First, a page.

The ever-growing tech allows us to fabricate objects we never could with traditional manufacturing. Here are some of the incredible things we can print now, which were nearly impossible to make before.
A company called 3D Varius recently completed what it’s calling the world’s first 3D-printed electric violin. While that claim may be contentious, this is one of the first recreations that sounds as good as the real thing (at least to those of us who aren’t trained violinists). Hear it in action >>
New Zealand’s Lance Abernethy is back with another impossibly tiny 3D-printed power tool that’s powered by an equally small hearing aid battery. A circular saw that's small enough to swallow. Read More >>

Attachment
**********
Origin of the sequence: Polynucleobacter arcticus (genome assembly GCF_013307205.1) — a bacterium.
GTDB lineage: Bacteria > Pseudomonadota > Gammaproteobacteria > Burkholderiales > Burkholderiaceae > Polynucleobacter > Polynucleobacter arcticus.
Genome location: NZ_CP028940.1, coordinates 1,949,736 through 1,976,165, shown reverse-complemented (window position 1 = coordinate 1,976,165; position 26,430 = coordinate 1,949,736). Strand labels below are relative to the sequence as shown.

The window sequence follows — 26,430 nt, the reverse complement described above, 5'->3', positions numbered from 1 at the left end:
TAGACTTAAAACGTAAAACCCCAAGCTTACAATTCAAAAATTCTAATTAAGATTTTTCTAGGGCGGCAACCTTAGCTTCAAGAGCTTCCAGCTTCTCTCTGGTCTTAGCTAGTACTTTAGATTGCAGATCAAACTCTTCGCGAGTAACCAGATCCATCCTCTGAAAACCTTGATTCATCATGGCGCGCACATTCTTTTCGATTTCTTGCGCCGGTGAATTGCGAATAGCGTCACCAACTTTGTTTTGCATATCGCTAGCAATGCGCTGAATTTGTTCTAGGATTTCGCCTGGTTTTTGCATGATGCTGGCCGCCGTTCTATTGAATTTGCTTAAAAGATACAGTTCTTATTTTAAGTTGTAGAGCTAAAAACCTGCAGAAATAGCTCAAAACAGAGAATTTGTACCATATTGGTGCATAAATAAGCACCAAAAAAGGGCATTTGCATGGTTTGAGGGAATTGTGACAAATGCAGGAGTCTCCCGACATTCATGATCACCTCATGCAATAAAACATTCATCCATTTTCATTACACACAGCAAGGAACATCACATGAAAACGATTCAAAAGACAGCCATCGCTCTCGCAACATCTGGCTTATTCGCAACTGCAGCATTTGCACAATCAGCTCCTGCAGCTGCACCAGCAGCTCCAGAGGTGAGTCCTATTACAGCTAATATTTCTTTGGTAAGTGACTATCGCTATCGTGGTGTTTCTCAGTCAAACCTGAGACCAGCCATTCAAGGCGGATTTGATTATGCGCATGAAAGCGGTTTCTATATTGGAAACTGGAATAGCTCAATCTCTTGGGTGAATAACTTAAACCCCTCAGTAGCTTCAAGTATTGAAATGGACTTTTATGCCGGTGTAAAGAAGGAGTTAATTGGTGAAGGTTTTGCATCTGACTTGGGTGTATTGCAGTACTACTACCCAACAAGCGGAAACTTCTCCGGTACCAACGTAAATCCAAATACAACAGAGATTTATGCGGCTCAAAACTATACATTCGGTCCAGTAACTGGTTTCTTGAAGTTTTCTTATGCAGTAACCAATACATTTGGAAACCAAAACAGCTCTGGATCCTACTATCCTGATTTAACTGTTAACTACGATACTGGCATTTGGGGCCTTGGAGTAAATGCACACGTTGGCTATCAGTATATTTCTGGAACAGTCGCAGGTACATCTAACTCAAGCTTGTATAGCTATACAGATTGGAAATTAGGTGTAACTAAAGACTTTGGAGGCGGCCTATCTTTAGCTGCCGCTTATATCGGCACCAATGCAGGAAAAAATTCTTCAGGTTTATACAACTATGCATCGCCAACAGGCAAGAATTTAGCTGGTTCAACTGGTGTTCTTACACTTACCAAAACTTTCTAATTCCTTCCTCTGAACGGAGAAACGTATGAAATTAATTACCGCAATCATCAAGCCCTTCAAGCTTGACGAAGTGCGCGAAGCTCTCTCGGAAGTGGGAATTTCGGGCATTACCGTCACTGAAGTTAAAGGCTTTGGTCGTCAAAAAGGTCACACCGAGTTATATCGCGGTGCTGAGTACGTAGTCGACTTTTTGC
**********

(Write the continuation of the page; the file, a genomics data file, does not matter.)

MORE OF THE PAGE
The Walking Gyro relies on a spinning flywheel and centrifugal forces to take tiny, but steady, steps. Now that the patent has expired, there’s a free 3D-printable version that anyone can make themselves.
Michael Sng’s Machination Studio has created the ultimate example of what 3D-printed toys can be with the HMC Boudicca; a 20-inch tall walking mechanised tank with more detailed animated features than even R2-D2 has.